Top 5 School Safety Questions Every Parent Should Ask | Spencer Coursen

When parents ask the right questions, schools get safer.

With the start of the new school year just around the corner, parents with concern for their child’s safety are making a meaningful difference.  When parents ask the right questions, schools get safer. Today’s parent’s are no longer satisfied with being told that “everything is being done.”  Today’s parent’s want to know precisely what that “something” is.  If you are among those parents making a meaningful difference — and you want to learn more about what your school is doing to keep your child safe — the following are the top five school safety questions every parent should ask:

1. When was the last safety and security assessment conducted? Who conducted it? What were the findings? What enhancements were recommended? What actions were taken? When is the next assessment scheduled?

Safety requirements are typically mandated at the state level, but individual school boards still have a lot of discretion in how those state policy’s get implemented at the local level.  Virginia, for example, requires their schools to have a security audit conducted every year, but not all states adhere to these same standards, and not all states place the same emphasis on the safety of the students. Some schools choose to have their security assessments focus  on other security-driven concerns like computer theft and vandalism rather than student safety.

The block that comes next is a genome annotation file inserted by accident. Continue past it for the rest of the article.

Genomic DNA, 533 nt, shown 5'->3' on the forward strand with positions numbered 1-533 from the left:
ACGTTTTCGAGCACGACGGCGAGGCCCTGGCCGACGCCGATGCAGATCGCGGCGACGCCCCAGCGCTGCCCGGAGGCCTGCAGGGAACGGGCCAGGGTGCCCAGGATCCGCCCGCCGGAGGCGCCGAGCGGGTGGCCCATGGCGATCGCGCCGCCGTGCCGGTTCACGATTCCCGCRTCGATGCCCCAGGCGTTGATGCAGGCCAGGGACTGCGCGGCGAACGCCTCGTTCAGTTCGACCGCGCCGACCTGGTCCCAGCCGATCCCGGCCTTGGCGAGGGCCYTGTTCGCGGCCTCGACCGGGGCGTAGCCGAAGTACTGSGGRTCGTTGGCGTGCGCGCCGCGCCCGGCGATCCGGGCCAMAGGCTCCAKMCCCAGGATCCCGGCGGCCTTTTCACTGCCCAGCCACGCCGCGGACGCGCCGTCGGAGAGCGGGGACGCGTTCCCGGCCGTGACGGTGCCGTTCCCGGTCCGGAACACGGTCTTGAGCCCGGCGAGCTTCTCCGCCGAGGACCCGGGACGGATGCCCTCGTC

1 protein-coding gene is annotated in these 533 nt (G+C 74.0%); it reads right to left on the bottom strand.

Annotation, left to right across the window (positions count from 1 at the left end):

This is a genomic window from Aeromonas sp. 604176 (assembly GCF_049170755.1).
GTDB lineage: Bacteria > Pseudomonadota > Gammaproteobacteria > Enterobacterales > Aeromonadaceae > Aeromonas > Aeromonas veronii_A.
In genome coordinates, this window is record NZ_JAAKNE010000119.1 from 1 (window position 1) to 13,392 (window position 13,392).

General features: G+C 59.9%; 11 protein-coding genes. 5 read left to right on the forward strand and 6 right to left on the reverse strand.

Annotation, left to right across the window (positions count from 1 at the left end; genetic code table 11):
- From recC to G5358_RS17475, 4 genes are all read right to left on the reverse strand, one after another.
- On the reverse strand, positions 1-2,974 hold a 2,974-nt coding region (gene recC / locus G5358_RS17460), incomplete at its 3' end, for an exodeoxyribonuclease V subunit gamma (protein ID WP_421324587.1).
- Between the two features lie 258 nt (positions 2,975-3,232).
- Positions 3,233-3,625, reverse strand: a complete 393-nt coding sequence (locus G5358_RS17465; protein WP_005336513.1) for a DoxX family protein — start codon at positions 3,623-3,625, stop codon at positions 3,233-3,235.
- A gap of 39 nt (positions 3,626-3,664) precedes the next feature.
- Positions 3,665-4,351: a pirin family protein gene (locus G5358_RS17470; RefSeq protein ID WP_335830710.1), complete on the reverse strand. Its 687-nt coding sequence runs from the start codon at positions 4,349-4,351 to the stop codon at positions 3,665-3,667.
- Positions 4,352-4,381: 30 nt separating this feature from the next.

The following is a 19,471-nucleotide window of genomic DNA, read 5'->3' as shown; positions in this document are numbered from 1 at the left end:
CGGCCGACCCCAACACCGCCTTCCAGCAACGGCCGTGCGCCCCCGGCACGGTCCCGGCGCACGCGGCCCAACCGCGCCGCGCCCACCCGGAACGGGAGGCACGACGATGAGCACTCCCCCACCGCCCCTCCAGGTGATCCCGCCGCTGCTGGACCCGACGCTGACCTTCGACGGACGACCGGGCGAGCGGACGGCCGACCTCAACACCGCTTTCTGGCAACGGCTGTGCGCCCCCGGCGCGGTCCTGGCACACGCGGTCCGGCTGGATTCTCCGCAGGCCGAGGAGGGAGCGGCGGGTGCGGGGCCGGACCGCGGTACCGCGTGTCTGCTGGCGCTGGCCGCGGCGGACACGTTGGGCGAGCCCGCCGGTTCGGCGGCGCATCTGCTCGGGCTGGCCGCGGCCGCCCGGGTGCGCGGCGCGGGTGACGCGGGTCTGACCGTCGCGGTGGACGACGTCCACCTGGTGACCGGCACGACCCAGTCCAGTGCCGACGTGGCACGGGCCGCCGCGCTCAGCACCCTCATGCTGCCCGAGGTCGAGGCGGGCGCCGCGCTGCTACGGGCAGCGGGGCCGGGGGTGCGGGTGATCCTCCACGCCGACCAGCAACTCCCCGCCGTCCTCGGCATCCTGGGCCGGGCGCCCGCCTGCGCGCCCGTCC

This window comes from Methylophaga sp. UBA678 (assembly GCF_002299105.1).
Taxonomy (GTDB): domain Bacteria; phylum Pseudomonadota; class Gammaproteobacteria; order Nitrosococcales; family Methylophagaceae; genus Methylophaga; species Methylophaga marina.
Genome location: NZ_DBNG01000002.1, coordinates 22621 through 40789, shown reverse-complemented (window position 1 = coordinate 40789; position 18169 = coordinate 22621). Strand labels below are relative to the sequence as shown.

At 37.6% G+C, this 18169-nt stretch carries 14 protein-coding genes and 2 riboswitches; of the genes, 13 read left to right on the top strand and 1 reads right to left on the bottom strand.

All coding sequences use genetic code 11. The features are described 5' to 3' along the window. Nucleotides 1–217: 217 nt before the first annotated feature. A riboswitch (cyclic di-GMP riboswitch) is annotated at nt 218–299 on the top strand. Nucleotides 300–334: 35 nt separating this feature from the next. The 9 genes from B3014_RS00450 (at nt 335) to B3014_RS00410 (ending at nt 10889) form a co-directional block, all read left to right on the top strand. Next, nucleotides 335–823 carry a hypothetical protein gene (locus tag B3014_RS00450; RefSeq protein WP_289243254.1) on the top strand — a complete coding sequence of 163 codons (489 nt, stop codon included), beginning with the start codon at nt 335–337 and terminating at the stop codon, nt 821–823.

2. Who is the administrator responsible for handling the school’s threat assessment and management program?

The goal of a threat assessment and management program is to keep schools safe and help would be offenders overcome their anger, hopelessness, and despair. A threat assessment program provides students with the help they need while managing an otherwise hostile threat toward peaceful resolve.  

Who is responsible for managing threats at your child’s school?  What training are teachers given? What is the methodology for how are those threats are reported, assessed, and managed?

3. What is the school’s access control policy for visitors and student re-admittance once classes are in session? How is this policy enforced?